When this free-spoken pair is far enough in the lead I go back to the road again, traveling slowly and keeping to the shady side, with my coat on my arm. As the climb grows steeper the weather grows more and more like August ; and hark ! a cicada is shrilling in one of the forest trees, — a long-drawn, heat-laden, midsummer cry. I will tell the entomologist about it, I promise myself. The circumstance must be very unusual, and cannot fail to interest her. (But she takes it as a matter of course. It is hard to bring news to a specialist.)
So I go on, up Hardscrabble and Little Hardscrabble, stopping like a shortwinded horse tit every water-bar, and thankful for every bird-note that calls me to a halt between times. An ornithological preoccupation is a capital resource when the road is getting the better of you. The brook likewise must be minded, and some of the more memorable of the wayside trees. A mountain road has one decided and inalienable advantage, I remark inwardly : the most perversely opinionated highway surveyor in the world cannot straighten it. How fast the leaves are falling, though the air scarcely stirs among them. In some places I walk through a real shower of gold. Theirs is an easy death. And how many times I have been up and down this road ! Summer and autumn I have traveled it. And in what pleasant company ! Now I am alone ; but then, the solitude itself is an excellent companionship. We are having a pretty good time of it, I think, — the trees, the brook, the winding road, the yellow birch leaves, and the human pilgrim, who feels himself one with them all. I hope they would not disown a poor relation.
It is ten o’clock. Slowly as I have come, not a wagonload of tourists has caught up with me; and at the Bald Mountain path I leave the highway, having a sudden notion to go to Echo Lake by the way of Artist’s Bluff, so called, a rocky cliff that rises abruptly from the lower end of the lake. The trail conducts me through a veritable fernery, one long slope being thickly set with perfectly fresh shield - ferns, — Aspidium spinulosum and perhaps A. dilatatum, though I do not concern myself to be sure of it. From the bluff the lake is at my feet, but what mostly fills my eye is the woods on the lower side of Mount Cannon. There is no language to express the kind of pleasure I take in them : so soft, so bright, so various in their hues, — dark green, light green, russet, yellow, red, — all drowned in sunshine, yet veiled perceptibly with haze even at this slight distance. If there is anything in nature more exquisitely, ravishingly beautiful than an old mountainside forest looked at from above, I do not know where to find it.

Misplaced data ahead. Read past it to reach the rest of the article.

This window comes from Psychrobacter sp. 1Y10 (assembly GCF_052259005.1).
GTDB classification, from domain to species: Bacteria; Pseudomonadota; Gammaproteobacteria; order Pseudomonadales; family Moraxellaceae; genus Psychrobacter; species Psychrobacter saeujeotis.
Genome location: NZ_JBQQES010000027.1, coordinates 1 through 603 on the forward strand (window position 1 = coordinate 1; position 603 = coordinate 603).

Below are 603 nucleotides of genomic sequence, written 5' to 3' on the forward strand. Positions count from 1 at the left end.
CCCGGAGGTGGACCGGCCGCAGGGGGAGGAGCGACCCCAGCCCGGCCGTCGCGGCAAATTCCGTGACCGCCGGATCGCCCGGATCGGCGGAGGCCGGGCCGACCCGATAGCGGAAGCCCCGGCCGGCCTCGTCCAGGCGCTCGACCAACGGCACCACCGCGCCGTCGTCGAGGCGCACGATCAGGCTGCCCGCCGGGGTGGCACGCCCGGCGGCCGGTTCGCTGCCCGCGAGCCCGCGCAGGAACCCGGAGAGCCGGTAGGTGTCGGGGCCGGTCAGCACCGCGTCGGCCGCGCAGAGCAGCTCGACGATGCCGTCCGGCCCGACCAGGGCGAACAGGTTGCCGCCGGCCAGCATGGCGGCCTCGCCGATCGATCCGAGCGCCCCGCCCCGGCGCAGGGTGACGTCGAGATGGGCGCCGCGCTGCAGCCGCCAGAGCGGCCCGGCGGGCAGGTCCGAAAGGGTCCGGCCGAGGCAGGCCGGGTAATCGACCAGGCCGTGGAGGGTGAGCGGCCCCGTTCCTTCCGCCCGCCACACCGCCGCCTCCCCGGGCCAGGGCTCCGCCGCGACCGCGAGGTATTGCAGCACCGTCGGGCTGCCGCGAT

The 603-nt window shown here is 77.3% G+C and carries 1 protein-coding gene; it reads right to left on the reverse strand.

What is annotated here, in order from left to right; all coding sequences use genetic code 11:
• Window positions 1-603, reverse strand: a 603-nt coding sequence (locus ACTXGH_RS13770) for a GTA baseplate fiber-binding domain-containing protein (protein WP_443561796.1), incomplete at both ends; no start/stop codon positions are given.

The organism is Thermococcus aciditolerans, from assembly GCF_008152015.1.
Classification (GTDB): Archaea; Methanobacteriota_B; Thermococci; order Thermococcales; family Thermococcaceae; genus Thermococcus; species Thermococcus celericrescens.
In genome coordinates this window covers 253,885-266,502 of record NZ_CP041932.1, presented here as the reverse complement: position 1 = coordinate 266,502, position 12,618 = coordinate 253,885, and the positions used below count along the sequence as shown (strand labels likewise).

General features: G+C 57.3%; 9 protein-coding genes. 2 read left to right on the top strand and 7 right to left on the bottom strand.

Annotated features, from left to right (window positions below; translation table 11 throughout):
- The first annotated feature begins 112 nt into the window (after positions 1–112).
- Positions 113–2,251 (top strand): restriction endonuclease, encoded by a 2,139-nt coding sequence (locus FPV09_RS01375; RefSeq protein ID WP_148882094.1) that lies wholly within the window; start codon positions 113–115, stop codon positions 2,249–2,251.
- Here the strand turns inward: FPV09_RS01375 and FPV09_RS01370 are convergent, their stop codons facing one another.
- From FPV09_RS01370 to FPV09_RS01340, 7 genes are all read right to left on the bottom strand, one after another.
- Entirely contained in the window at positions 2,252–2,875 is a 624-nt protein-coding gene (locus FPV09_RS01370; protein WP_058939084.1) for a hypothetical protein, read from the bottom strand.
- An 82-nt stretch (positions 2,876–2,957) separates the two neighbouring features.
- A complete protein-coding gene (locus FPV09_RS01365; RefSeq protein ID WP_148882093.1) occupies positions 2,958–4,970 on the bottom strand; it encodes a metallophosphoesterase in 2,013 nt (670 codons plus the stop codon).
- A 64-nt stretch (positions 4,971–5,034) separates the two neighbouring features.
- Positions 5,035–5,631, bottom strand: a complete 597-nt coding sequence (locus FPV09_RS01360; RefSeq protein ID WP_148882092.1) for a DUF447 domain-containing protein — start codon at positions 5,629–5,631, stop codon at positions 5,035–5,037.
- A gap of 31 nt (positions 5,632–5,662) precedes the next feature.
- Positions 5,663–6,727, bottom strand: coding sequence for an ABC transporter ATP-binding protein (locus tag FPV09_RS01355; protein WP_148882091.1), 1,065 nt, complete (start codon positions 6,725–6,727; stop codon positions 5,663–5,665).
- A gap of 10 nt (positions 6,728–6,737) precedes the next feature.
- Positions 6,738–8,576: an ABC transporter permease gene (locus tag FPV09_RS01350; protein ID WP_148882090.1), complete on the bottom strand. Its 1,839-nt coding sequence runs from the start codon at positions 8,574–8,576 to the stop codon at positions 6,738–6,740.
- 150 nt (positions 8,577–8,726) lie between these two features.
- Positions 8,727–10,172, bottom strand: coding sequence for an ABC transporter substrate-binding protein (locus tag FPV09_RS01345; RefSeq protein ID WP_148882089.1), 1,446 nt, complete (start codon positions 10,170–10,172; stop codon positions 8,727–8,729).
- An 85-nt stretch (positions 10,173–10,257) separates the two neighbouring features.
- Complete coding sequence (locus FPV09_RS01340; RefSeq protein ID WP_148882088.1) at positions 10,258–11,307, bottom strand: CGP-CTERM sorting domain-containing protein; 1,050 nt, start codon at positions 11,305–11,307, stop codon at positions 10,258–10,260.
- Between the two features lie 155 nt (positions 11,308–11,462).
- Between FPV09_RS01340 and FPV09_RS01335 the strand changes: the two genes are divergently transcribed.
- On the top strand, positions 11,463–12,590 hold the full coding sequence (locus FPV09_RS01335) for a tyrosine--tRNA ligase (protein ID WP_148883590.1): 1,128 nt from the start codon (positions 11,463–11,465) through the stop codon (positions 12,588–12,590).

Down at the lakeside there is beauty of another kind: the level blue water, the clean gray shallows about its margin, the reflections of bright mountains — Eagle Cliff and Mount Cannon — in its face, and soaring into the sky, on either side and in front, the mountains themselves. And how softly the ground is matted under the shrubbery and trees: twin - flower, partridge berry, creeping snowberry, gold-thread, oxalis, dwarf cornel, checkerberry, trailing arbutus. The very names ought to be a means of grace to the pen that writes them.
White-throats and a single winter wren scold at me behind my back as I sit on a spruce log, but for some reason there are few birds here to-day. The fact is exceptional. As a rule, I have found the bushes populous, and once, I remember, not many days later than this, there were fox sparrows with the rest. I am hoping some time to find a stray phalarope swimming in the lake. That would be a sight worth seeing. The lake itself is always here, at any rate, especially now that the summer people are gone ; and if the wind is right and the sun out, so that a man can sit still with comfort (to-day my coat is superfluous), the absence of other things does not greatly matter.